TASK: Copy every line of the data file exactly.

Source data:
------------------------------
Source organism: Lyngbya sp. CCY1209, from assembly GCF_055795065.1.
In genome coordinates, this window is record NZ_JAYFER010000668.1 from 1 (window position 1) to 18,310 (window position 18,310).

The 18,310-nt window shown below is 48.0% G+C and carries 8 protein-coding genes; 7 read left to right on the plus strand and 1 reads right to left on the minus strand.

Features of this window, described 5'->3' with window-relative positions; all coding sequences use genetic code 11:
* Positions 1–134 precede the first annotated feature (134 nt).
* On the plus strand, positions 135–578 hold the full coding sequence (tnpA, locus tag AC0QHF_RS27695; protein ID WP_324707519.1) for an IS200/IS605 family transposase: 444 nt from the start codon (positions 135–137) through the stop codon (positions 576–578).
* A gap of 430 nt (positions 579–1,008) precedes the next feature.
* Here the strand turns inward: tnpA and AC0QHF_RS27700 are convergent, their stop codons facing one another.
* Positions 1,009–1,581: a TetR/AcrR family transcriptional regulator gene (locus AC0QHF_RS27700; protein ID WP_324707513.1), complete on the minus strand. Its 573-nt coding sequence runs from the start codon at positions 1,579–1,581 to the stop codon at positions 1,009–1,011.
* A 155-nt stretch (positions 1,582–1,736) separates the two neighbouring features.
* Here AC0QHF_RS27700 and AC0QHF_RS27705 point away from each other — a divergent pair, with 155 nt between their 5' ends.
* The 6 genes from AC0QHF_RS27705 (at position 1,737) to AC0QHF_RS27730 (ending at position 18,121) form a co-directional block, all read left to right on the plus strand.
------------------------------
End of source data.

Source organism: Lyngbya sp. CCY1209, from assembly GCF_055795065.1.
In genome coordinates, this window is record NZ_JAYFER010000668.1 from 1 (window position 1) to 18,310 (window position 18,310).

The 18,310-nt window shown below is 48.0% G+C and carries 8 protein-coding genes; 7 read left to right on the plus strand and 1 reads right to left on the minus strand.

Features of this window, described 5'->3' with window-relative positions; all coding sequences use genetic code 11:
* Positions 1–134 precede the first annotated feature (134 nt).
* On the plus strand, positions 135–578 hold the full coding sequence (tnpA, locus tag AC0QHF_RS27695; protein ID WP_324707519.1) for an IS200/IS605 family transposase: 444 nt from the start codon (positions 135–137) through the stop codon (positions 576–578).
* A gap of 430 nt (positions 579–1,008) precedes the next feature.
* Here the strand turns inward: tnpA and AC0QHF_RS27700 are convergent, their stop codons facing one another.
* Positions 1,009–1,581: a TetR/AcrR family transcriptional regulator gene (locus AC0QHF_RS27700; protein ID WP_324707513.1), complete on the minus strand. Its 573-nt coding sequence runs from the start codon at positions 1,579–1,581 to the stop codon at positions 1,009–1,011.
* A 155-nt stretch (positions 1,582–1,736) separates the two neighbouring features.
* Here AC0QHF_RS27700 and AC0QHF_RS27705 point away from each other — a divergent pair, with 155 nt between their 5' ends.
* The 6 genes from AC0QHF_RS27705 (at position 1,737) to AC0QHF_RS27730 (ending at position 18,121) form a co-directional block, all read left to right on the plus strand.